Note that I am not in favor of snooping on citizens anyway, I'm just saying they probably aren't doing it just by name.
Racism exists, of course, but Obama draws more ire over his policies than his skin color.
I'd also assert that if Obama was doing a decent job, even the racial slurs wouldn't be used. They are a symptom, not a cause. The head of the Republican National Committee was black, so I would put forth the idea that it's not Obama's race they are taking issue with.
I'm betting all US citizens are considered an honorary alien until prove otherwise. Just look at Arizona.
Q: Are you happy with the Feds reading your email?
Q: Are you happy with your neighbour reading your email?
A: Hell No
Q: What if your neighbour is a Fed?
A: But my neighbour isn't a Fed.
The missing question?
Having listened in to your phone calls and read your emails, would you allow the Government to torture you to prove you are not a terrorist?
You really got it right!!
What people do not consider is that, one day, THEY may be the targets of repression...
the other missing question
The newspaper having listened to your voice mail and paid your ruling party not to look into the matter, would you still be mad enough at Gordon Brown to vote Lib Dem a second time?
yes, after the Brits voting to have less voting freedom with the referendum I'm lost all hope for the UK. Please, please take away my choice.
Just like those Zeitgeist dudes said...
The regime of repression is not going to have to be forced upon the people.
It will come because they demand it.
Talk about social engineering - it doesn't come any better than this.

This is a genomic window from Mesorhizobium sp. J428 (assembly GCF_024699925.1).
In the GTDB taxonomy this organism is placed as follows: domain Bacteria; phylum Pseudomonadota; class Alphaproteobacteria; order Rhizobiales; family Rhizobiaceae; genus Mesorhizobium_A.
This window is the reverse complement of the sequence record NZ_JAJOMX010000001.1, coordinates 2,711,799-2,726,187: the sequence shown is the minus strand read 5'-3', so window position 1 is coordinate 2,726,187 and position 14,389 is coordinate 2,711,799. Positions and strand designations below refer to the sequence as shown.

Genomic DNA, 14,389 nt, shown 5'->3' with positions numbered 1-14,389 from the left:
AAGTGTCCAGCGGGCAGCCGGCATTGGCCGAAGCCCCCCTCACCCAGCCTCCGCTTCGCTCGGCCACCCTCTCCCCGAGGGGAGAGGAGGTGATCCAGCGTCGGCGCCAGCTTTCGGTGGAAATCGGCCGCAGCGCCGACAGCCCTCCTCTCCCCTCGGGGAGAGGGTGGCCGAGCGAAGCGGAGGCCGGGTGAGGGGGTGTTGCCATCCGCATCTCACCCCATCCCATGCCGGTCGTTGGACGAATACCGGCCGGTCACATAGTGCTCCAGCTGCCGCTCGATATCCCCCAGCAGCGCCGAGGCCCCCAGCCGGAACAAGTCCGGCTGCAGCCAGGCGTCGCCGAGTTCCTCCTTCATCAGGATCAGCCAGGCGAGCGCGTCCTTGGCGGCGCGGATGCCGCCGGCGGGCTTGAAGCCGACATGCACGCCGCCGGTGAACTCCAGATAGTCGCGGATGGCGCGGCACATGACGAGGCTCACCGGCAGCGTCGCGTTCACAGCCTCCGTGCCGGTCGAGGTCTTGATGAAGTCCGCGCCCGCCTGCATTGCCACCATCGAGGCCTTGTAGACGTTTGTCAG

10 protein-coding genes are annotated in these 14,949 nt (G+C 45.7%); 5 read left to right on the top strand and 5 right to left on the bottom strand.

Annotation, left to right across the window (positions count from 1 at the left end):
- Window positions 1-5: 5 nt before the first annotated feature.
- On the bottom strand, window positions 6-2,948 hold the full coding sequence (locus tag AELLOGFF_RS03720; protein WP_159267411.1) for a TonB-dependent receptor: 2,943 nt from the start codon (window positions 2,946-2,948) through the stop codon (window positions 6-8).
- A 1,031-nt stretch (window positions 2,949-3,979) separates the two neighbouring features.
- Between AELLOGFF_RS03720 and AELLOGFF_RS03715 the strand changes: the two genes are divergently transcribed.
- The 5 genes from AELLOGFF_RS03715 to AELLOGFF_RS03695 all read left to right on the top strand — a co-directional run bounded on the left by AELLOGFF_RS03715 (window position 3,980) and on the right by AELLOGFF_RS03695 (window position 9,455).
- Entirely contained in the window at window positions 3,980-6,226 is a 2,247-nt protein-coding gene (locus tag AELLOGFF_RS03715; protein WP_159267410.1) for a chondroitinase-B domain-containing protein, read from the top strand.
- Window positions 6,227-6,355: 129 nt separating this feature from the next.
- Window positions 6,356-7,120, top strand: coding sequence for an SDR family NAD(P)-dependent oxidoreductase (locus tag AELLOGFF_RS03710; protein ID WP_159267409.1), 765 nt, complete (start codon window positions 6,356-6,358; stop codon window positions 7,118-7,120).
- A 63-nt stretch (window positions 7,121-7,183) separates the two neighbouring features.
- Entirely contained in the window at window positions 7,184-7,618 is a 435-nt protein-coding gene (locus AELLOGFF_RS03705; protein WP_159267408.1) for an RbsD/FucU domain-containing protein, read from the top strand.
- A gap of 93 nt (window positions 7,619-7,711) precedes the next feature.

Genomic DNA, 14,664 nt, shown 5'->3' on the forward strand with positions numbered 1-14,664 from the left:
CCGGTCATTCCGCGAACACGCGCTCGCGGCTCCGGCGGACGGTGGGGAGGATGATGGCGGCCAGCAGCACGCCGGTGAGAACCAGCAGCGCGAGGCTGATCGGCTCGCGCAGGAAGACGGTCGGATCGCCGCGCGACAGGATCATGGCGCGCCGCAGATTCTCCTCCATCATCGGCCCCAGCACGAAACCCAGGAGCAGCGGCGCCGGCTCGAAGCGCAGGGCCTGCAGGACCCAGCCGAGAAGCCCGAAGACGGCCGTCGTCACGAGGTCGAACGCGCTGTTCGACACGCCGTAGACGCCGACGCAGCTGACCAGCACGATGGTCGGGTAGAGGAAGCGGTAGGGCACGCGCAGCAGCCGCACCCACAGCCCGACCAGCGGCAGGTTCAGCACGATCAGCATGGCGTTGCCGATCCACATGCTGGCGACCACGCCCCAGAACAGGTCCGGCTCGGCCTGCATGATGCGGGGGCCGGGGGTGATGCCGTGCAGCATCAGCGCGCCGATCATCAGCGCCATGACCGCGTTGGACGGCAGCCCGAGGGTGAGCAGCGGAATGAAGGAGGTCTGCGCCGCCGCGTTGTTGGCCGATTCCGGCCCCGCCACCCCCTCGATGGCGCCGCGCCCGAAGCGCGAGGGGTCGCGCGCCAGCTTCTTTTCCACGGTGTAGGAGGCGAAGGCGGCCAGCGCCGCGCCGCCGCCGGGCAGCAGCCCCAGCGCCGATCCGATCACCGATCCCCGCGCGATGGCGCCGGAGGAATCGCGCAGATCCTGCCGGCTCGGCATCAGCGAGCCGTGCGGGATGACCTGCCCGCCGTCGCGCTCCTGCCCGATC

American isolationism again
Their view that people who are not USAans are not really people and don't really matter, and nor are USAans who consort with them, comes though very clearly, depressing isn't it. It's especially noticeable IMHO that US politicians and media/adverts always say "Americans want..." rather than "people want..." thus excluding anyone else from the debate/opinion-forming. Imagine if a British politician started always saying "Britons..." or "The English" instead of "people" - it would play right into the hands of the EDL et al, .....but America is already there.
Tree, meet apple
I think you exaggerate, sir. But where do you think the xenophobic attitude comes from? Americans didn't emigrate from Mars. Try being a foreigner in the UK for a week--even one of English ancestry who speaks English, mind you--and see how it makes you feel. "Not really a person" sums up my experience nicely. That US election adverts appeal to US voters about US concerns should surprise no one. I'm going to leave that one alone. But if you'd like a vote, you're probably welcome to emigrate, of course (you are British, right? Just checking).